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The Cox Family Part 3 - James Bonley ‘Fin’ Cox
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The Cox Family

James Bonley ‘Finn’ Cox and Frank Henry Benham operated sawmills in the mountains around Rye. According to several sources they provided the lumber “for most of the buildings in Rye.” The Cox family homesteaded off of what is now Burnt Mill Road and contributed to the growth and prosperity of Pueblo County in many ways.

John and Lydia Cox's third child, James Bonley ‘Fin’ Cox was a sergeant in the Nebraska Cavalry during the Civil War. He returned to marry Lodusca Harrington on May 04, 1864 in Tekamah, Burt County, Nebraska. She was born in Wisconsin in 1846, the daughter of Major Olney and Hannah Cole Eldred Harrington. Her father was a hotel keeper and attorney.

Fin and Lodusca had one child, Phineas William Sherman in 1866 shortly before the small family traveled by wagon train to Colorado with his parents. Sherman was only a year old when his mother died on December 4, 1866 after their arrival in Chico, Colorado.

In 1869 Fin returned to Tekamah and married Lodusca's sister, Ellen C. Harrington who was born in Wisconsin in 1844. Fin and Ellen had three children: Birdie Pauline born in 1870; Claude in 1871; and Wade Hampton in 1873.

A “staunch Democrat; James B. Cox served as the county assessor for Pueblo for four years, having been elected in both 1874 and 1876.” Fin served as a Colorado State Legislator from Pueblo County in 1881 and 1882. Between 1873 and 1876 he co-owned a lumber mill called McPherson, Cox and Company outside of Pueblo.

In 1886 Fin moved his family and his parents to homestead land near “the Burnt Mill District.” “All the new settlements created a great demand for lumber, making saw mills one of the most profitable industries at the time. Fin partnered with Frank Benham and milled most of the lumber for the buildings in Rye.” “Benham and Cox ran a large logging camp between Beulah and Rye with some of the pioneer ranchers supplementing their income by working for them.” The J.B. Cox family is listed as an early family in what became Fairview; perhaps they summered in the mountain community.

James Bonley ‘Fin’ Cox died in 1899 at the age of 60. At the time of his death he still held a Timber Culture Act of 160 acres (Certificate #297). Ellen remained on the ranch until the early 1920’s when she moved in with her daughter in Bayfield, Colorado. She died in 1926 and both she and Fin are buried next to his parents in the Cox-Steele cemetery at what was the Cox Ranch.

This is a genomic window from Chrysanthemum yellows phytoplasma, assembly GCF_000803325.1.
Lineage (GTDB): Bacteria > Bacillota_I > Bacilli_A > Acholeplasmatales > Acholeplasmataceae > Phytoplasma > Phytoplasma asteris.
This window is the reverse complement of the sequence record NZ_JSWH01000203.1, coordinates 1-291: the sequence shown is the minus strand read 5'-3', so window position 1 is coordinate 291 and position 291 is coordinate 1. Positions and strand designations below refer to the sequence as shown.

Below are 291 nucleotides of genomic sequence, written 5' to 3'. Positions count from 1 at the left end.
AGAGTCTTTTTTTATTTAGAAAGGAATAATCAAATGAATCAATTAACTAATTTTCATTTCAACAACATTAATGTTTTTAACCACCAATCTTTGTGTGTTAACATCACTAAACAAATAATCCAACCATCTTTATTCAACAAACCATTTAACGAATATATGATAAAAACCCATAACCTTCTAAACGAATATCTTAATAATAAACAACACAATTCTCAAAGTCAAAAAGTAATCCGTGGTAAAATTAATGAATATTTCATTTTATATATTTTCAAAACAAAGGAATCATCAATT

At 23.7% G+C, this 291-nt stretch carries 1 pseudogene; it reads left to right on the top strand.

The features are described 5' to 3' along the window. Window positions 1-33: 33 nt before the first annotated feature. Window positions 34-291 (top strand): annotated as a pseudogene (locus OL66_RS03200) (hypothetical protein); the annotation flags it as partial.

Sherman Cox, Finn's eldest son, married Lenora Crawford in1891 and ranched in the Pueblo area. Fin and Ellen’s daughter, Birdie Pauline married Thomas Matthew Steele in 1890. He was the grandson of early Pueblo County pioneers Matthew Wilson and Harriet Rowland Steele. They moved to Bayfield, La Plata County, Colorado in 1920 with their five sons.

Claude Cox married Lou Anna Gill in 1897 and they too moved to Bayfield, Colorado. Wade Hampton Cox married Ethel Carole Patterson in 1907. They moved to San Marcos, California and had three children.

The Steele-Cox Ranch off of Burnt Mill Road was sold and became the Thomas Hankla Ranch. Later the land was sold to Mr. Ragulsky who later sold the property to Certified Concrete.

Other references in Rye history to those named Cox include Edna Maude Bowles Cox who was a teacher in the three-room Rye School and the new Rye School. She was married to Joe Cox. A different John Cox served as the minister of the Rye Home Church from 1930 to 1933, and was married to Suzy Sease from Beulah. These Cox families are of no relation to the descendents of John and Lydia Chastain Cox.


‘The Real Pioneers of Colorado’ (1936), Vol. I, pp-249-250. Maria Davies McGrath, Division of the Denver Museum; Varies articles from ‘The Lore’; Chico, Pioneer and Cox Ranch Cemetery records; BLM homestead records; Federal Census Records

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The Greenhorn Valley View is a weekly newspaper serving the communities of the Greenhorn Valley in Southern Colorado,
including Colorado City, Rye, San Isabel, Beulah and Hatchet Ranch.

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